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State Scaling for Layer1

Blockchain wants to carry massive users, in addition to solving the throughput problem of transaction execution, there is also a problem that the industry has not yet generally concerned about is the state expansion. Obviously, if hundreds of millions of users hold many types of assets and application states on the chain, the state explosion problem will soon have to be faced.

This problem was not obvious in the Token era, after all, Tokens can be split and merged, and only need to be represented by a number. In the era of NFT explosion, this problem is obvious, a large number of NFT issuers want to save the NFT metadata and even images on the chain. When the next Web3 applications explode, new assets or application states created by various applications will have to solve the problem of state explosion if they all want to be saved on the chain.

The main idea of solving the state explosion on Layer1 is to charge fee for the state, forcing users to use the state on the chain carefully through the cost, and motivate them to delete useless states. However, this approach cannot fundamentally solve the state explosion problem, but can only delay the problem.

Rooch uses the state feature of Move to design a cross-layer state migration solution, which can migrate state from Layer1 to Layer2 and thus scale the Layer1 state.

State Migration

The idea of state migration is to maintain a state tree on the chain that only records the root on the chain and stores the whole data off-chain, which we can call Rollup State Tree, or RST for short.

state move

When the user state on the chain is migrated into RST, the state disappears from the chain, as NFT1 in the above figure. the Validate node of Rooch will apply the state tree operation off-chain, NFT1 appears in the state tree off-chain, and the user can retrieve it from the state tree off-chain to achieve state migration.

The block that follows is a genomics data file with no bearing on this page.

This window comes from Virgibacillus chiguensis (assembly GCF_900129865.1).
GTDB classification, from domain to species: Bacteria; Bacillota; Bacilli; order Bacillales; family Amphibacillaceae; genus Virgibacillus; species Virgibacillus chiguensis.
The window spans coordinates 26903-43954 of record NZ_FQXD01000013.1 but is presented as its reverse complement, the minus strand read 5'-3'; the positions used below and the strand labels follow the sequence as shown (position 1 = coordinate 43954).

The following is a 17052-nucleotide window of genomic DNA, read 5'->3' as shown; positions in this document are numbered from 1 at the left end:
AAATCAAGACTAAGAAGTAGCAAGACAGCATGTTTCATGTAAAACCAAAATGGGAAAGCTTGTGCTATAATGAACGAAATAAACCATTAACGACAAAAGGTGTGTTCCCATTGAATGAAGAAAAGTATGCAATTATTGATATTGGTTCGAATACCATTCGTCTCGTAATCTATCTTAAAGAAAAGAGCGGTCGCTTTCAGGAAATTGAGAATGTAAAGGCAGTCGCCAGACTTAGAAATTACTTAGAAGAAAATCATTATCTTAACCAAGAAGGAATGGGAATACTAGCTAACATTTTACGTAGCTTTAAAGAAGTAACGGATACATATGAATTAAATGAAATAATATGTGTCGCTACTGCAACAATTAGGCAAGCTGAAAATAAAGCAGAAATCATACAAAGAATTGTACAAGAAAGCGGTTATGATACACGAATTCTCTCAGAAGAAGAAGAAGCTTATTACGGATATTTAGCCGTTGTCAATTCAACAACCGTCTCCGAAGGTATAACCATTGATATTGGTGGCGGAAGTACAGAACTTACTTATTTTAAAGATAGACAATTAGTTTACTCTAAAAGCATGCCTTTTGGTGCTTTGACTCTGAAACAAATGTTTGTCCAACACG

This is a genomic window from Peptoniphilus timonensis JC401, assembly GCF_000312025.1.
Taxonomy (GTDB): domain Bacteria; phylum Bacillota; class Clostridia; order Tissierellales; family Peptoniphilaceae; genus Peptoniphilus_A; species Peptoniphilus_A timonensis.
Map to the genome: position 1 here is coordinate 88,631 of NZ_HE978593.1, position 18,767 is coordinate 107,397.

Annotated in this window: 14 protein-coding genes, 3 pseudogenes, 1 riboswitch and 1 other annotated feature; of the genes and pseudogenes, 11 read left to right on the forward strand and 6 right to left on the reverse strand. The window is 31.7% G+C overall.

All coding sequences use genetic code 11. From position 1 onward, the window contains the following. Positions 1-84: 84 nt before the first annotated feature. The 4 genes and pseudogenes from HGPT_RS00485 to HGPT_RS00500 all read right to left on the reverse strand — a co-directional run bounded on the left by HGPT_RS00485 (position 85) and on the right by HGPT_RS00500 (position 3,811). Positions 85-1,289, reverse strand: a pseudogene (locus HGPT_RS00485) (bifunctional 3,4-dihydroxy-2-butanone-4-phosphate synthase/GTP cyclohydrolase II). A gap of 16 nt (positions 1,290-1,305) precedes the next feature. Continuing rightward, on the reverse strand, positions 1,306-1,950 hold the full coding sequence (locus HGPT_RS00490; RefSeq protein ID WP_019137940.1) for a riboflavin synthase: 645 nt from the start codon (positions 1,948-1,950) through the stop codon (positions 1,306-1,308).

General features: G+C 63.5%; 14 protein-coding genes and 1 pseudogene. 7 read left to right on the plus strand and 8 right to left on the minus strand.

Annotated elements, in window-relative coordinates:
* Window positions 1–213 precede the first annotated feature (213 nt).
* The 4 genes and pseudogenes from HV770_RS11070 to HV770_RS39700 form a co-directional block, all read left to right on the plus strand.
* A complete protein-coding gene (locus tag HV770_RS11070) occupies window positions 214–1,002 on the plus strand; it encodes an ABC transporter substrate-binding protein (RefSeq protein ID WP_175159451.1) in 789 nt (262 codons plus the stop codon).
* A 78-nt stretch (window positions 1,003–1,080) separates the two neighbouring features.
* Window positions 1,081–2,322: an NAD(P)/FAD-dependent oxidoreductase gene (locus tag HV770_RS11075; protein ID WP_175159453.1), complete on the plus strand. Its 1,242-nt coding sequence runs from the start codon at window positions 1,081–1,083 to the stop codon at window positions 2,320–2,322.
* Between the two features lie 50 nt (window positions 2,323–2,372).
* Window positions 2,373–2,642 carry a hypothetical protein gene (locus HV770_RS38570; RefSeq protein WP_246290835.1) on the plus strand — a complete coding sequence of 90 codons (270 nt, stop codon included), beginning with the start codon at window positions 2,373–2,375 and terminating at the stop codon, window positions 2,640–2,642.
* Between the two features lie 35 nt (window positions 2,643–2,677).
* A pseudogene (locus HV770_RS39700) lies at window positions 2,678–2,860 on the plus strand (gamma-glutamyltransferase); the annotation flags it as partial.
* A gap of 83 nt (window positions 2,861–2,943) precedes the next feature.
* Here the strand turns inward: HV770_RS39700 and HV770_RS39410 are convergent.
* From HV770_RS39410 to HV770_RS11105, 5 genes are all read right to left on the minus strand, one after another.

When the off-chain state needs to be migrated back to the chain, it is necessary to take the proof of inclusion of the RST leaf node and perform the operation on the chain.

Rollup State Tree

RST is a Sparse Merkle Tree. A Sparse Merkle Tree can provide proof of non-inclusion, and with a proof of non-inclusion, on-chain updates can be implemented without global data.

If we want to insert a non-inclusion leaf node in RST, we need to provide the non-inclusion proof of that leaf node at the current root, and the value of the new node, and the contract can verify the non-inclusion proof and compute the new root.

non-inclusion proof + new value = inclusion proof => new root

If we want to update a leaf node, we need to provide the proof of inclusion of the node, and the new value, and the new root can be computed by replacing the leaf node in the proof with the new value.

If we want to delete a leaf node, we need to provide the proof of inclusion of that node, and replace the value of that node with the default value of Sparse Merkle Tree, and we can computed the new root.

Scenarios of RST usage.

  1. If all update operations occur on the chain, the RST can be used as an off-chain state storage solution that is fully secured by the contract.
  2. If a function is provided to update the RST root hash directly, but with the condition that the finalized root is achieved through a challenge period, then it can be used as an execution layer state migration solution.
  3. If a function is provided to update the RST root hash directly, but with the condition that the root is signed by all participants, then it can be used as a state migration solution in the state channel.

Since the state mechanisms of Move and EVM are different, this solution is used differently on the two different chains.

Move chain state migration


A diagram is needed here

Move allows state to be moved between contracts through the resource-oriented programming pattern implemented by linear types, which we call "free state", and the most common "free state" is mainly asset-based state, Token and NFT.

If Layer1 is a Move chain, we can also take advantage of this feature to achieve "free state" migration cross layers. The application simply transfers state to the RST in the Rooch Framework, and the Rooch Framework provides the contract to migrate the state cross layer.

EVM chain state migration

The state in EVM cannot be moved cross contracts, but each contract can maintain an internal RST to enable state migration. Once the state is mapped to the execution layer, it can be changed to "free state" by Move.


Here is another diagram

But this approach is only suitable for new contracts, how to support already deployed contracts needs further research.


TODO need some Solidity code example